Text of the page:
Now that 2010 Census figures have confirmed that Kansas will keep its four seats in the U.S. Congress, political observers are starting to speculate on logical ways to redraw the state’s congressional districts to accommodate the continuing population shift from western Kansas to the northeast corner of the state.
The only problem is that the redistricting process has almost nothing to do with logic and everything to do with politics.
That became painfully obvious to Lawrence residents 10 years ago when the city was split down the middle between the 2nd and 3rd Congressional Districts. The only basis on which that division made sense was that it split one of the state’s most reliably Democratic counties in an effort to diminish the influence it would have on congressional elections in either district.
Despite that decision, the 3rd District continued to elect Democrat Dennis Moore throughout the last decade until he announced his retirement this year. He will be replaced by Republican Kevin Yoder, and Kansas again will be represented in Congress by four Republicans.
Republicans generally control the redistricting process in Kansas, but their influence will be even more dominant following November elections that increased their majority in the Kansas Legislature. Interestingly, however, some observers say the redistricting battle still will be contentious, mostly because Republicans will be fighting to keep pockets of Democratic voters out of certain districts.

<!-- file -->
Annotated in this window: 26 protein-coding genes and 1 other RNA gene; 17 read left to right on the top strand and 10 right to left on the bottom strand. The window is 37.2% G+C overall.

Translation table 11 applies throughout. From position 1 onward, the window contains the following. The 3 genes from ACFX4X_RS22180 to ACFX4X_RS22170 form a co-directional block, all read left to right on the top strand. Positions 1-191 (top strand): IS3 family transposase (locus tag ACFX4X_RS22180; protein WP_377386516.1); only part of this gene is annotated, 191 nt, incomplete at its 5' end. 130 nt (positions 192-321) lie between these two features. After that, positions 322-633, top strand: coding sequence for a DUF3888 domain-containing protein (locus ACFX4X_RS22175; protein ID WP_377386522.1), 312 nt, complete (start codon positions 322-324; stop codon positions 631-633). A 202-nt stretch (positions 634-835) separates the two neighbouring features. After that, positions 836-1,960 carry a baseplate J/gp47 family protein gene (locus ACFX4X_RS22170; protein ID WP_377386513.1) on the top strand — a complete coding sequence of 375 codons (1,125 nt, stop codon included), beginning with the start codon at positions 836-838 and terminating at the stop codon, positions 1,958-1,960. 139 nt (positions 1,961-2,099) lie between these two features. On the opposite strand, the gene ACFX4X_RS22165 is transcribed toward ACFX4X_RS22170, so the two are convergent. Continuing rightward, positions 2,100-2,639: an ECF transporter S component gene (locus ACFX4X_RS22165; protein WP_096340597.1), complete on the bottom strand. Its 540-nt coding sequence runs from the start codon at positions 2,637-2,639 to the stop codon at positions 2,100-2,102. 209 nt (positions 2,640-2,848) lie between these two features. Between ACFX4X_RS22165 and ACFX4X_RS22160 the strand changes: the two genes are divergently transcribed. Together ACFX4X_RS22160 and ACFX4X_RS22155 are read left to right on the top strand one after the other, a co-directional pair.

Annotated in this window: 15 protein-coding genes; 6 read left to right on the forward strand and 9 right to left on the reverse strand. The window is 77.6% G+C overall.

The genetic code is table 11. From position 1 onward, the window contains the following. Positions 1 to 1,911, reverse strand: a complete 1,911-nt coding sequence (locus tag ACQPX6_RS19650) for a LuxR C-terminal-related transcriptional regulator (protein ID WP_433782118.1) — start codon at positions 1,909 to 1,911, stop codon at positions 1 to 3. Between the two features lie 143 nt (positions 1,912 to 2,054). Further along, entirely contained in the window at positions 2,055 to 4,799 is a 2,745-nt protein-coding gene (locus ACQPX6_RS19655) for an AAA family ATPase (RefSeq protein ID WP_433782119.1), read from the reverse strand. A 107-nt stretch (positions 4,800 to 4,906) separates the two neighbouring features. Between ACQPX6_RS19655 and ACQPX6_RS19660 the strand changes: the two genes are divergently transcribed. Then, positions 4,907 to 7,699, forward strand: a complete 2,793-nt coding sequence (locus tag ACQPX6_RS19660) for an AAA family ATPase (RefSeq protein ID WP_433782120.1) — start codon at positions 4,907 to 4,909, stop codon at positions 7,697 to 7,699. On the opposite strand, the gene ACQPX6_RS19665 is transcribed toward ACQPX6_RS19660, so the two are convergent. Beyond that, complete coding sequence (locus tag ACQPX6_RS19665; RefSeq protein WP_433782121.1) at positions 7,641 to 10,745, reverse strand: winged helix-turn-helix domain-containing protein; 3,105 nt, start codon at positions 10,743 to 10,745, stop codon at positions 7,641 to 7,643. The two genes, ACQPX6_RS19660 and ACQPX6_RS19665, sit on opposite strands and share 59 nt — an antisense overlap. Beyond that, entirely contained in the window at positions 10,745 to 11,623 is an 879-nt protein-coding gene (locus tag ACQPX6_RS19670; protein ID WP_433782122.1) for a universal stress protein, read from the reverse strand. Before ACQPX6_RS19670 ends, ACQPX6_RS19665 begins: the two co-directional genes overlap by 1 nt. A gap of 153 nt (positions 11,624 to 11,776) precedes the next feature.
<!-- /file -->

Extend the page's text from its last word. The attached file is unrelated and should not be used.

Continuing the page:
Because of population shifts, Lawrence and Douglas County again will be in play. Growth in Johnson and Douglas counties in the last decade means that some of the territory in the 3rd District will have to be carved off, probably into the 2nd District. Johnson and Wyandotte counties have about the right population to constitute the 3rd District by themselves. That could mean all of Douglas County goes into the 2nd. That makes a certain amount of sense politically for Republicans because it helps neutralize the only two Kansas counties that reliably vote Democratic: Douglas and Wyandotte.
That would be logical, but, as we said, this process isn’t always logical. Rep. Lynn Jenkins may not want all of Douglas County in her 2nd District. U.S. representatives aren’t directly involved in the redistricting process, but they have their champions among Republican legislators.
Douglas County could make the case that it has significant ties to Johnson County, but it would be hard to trump the ties Johnson County has to Wyandotte County, which are both included in the Kansas City metropolitan area.
State Democratic leaders recognize that they will have little, if any, power over this redistricting process. Douglas County also will be hard-pressed to exert much influence over what district it is placed in or whether it remains whole or is split between two districts.
We have been in this position before, and, fortunately, being a pingpong ball in the redistricting game hasn’t severely damaged Douglas County in the past. Local officials should keep their eye on the upcoming process to make sure it doesn’t go too far awry, but local residents also must recognize that where Lawrence ends up is largely out of our hands.